MacOS look-alike Linux distribution Apricity OS has been discontinued. As of now, even the website is not accessible anymore.
On May 6th 2017, the developers of the Apricity distro posted a message stating that they were ending the project. The note said:
Like all good things, Apricity OS must come to an end. It has been our privilege to develop the operating system, and to be a part of a community as great as our own. But unfortunately, we no longer have time for its required upkeep. We hope that your time using our operating system has been enjoyable, and that you continue to explore using Linux in the future. You all, our users, have made this experience incredible for us, and we cannot thank you enough for the support. Sincerely, The Apricity OS Team
What was Apricity OS?
Apricity OS gained a decent following during its short 20-month lifespan. However, I’m sure that quite a few people don’t know what it was.
Apricity OS was an Arch based distro that came with a graphical installer to make it beginner friendly. It provided a nicely styled theme and included Wine and PlayOnLinux to ease the transition from Windows.
Another big feature was the inclusion of ICE, a site-specific browser manager that allowed you to use your favorite web app like an ordinary desktop application. This is why we considered it one of the few cloud-focused Linux distributions.
Apricity OS Offered A Good User Experience
With improvements to UX – nowadays, you will find more people using desktop Linux than ever before.
And, Apricity OS did a fine job making the UI look and feel good. Of course, it is quite obvious from the image above.
Apricity OS Was Easy To Use
For an Arch-based distro at that time – it was very easy to use as the users claim (those who’ve used it back then).
While I was looking at some of the comments in our older coverage on the blog – I noticed a number of readers claiming that it was an extraordinary and well-thought OS.
So, even if the project’s dead now – other distros might have taken some inspiration from it to learn and improve (who knows?).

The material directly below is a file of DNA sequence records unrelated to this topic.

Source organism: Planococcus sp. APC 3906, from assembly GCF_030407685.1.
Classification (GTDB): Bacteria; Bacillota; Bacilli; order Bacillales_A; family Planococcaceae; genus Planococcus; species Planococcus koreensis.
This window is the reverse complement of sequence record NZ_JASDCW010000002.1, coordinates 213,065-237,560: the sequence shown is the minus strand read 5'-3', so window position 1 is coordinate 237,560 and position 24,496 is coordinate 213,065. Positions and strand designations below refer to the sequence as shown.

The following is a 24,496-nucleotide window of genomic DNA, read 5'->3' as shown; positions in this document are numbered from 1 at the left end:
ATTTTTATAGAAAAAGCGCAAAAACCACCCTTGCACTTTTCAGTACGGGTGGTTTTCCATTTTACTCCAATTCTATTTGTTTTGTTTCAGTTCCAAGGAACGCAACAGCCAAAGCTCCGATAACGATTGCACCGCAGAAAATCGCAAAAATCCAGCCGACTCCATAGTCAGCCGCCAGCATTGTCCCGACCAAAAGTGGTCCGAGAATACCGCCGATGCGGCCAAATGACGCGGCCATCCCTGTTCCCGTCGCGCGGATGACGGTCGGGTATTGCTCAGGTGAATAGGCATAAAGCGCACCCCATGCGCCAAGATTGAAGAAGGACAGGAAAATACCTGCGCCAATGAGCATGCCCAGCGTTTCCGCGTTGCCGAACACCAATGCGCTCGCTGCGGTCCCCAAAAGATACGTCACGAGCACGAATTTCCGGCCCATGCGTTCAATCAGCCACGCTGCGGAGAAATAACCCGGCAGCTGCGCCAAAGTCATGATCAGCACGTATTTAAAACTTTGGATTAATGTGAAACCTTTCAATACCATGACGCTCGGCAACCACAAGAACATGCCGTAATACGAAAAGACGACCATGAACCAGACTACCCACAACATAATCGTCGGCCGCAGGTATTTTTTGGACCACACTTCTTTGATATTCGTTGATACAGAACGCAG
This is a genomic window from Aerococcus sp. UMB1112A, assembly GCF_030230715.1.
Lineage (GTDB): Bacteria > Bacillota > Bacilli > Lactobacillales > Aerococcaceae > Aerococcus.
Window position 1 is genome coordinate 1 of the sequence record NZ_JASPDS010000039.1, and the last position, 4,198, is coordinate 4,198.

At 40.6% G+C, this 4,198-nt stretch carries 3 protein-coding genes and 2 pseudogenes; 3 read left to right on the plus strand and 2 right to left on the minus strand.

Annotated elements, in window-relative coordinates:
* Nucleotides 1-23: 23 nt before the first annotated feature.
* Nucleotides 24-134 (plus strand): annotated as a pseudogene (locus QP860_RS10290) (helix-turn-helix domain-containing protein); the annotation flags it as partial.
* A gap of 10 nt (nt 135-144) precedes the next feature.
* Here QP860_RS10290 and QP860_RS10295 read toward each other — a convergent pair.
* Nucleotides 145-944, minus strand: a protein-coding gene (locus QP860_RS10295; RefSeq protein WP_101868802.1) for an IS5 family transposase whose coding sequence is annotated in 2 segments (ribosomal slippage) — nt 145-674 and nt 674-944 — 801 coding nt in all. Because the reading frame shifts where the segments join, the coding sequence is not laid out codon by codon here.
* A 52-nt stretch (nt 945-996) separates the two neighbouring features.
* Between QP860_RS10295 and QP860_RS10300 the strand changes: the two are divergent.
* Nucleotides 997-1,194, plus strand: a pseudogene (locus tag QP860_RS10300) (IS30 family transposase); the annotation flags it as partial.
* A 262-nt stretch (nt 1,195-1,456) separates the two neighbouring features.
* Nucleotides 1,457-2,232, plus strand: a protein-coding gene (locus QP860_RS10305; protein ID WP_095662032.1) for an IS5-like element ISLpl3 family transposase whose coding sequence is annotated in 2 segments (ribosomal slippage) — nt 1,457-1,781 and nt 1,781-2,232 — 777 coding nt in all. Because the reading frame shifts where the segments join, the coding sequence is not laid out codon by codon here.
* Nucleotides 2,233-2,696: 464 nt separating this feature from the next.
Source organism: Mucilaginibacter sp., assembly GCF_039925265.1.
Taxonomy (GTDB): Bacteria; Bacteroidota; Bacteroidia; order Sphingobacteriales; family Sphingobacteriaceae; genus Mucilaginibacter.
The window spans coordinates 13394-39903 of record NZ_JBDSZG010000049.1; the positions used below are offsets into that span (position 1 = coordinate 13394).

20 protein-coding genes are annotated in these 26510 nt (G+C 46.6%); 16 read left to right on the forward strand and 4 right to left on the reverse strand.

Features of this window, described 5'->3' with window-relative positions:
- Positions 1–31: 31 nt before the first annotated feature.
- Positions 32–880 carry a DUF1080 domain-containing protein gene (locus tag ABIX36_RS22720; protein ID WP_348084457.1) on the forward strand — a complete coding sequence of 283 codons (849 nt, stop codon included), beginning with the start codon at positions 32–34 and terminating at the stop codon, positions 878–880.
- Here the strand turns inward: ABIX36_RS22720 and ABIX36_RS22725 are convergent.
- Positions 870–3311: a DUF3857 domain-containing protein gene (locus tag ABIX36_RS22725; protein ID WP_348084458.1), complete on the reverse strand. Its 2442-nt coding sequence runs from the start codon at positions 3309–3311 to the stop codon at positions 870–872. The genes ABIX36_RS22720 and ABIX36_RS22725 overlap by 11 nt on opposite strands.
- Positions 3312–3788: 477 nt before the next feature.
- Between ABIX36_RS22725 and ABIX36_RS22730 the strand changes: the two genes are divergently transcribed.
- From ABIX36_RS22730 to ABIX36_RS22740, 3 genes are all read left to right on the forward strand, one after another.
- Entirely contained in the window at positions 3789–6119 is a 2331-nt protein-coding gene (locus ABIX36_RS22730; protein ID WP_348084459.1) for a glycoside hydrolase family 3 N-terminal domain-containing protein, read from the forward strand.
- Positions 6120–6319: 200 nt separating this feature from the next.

In addition to the look and feel while being an easy-to-use distro, Apricity OS offered a lot more than that.
To mention a few:
- It had Wine and PlayOnLinux installed by default so that you can get started with them.
- It also featured the Pamac package manager with support for Arch User Repository (AUR)
- I’m not sure if you prefer systemd, but Apricity OS had systemd.
- Used Numix theme by default for a clean and elegant look.
- It followed a rolling release schedule
- GNOME and Cinnamon flavours for the distro was available as well
- It included a GUI installer to make the installation easy
So, looking at what it offered – it definitely seems like a good deal back then.
I only installed Apricity once before replacing it with Manjaro. As such, I don’t have much experience with it, so my comments will be based on what I heard from others.
The general feeling I get is that Apricity didn’t do much to separate itself from the pack. Currently, if you want to use an easy version of Arch, you can go with Manjaro as another easier Arch distribution Antergos has been discontinued as well.
Manjaro gives you a graphical installer, their own repos, and a number of tools to make running Linux easier. I have seen some people refer to Manjaro as the Ubuntu of the Arch world.
Apricity was aiming for a market that already had two big contenders who had saturated the market. In a world of too many distros, it goes lost in the shuffle.
I wish the Apricity OS team good luck on the next project.
Have you used Apricity OS in the past? If so, how was your experience? Will you miss it?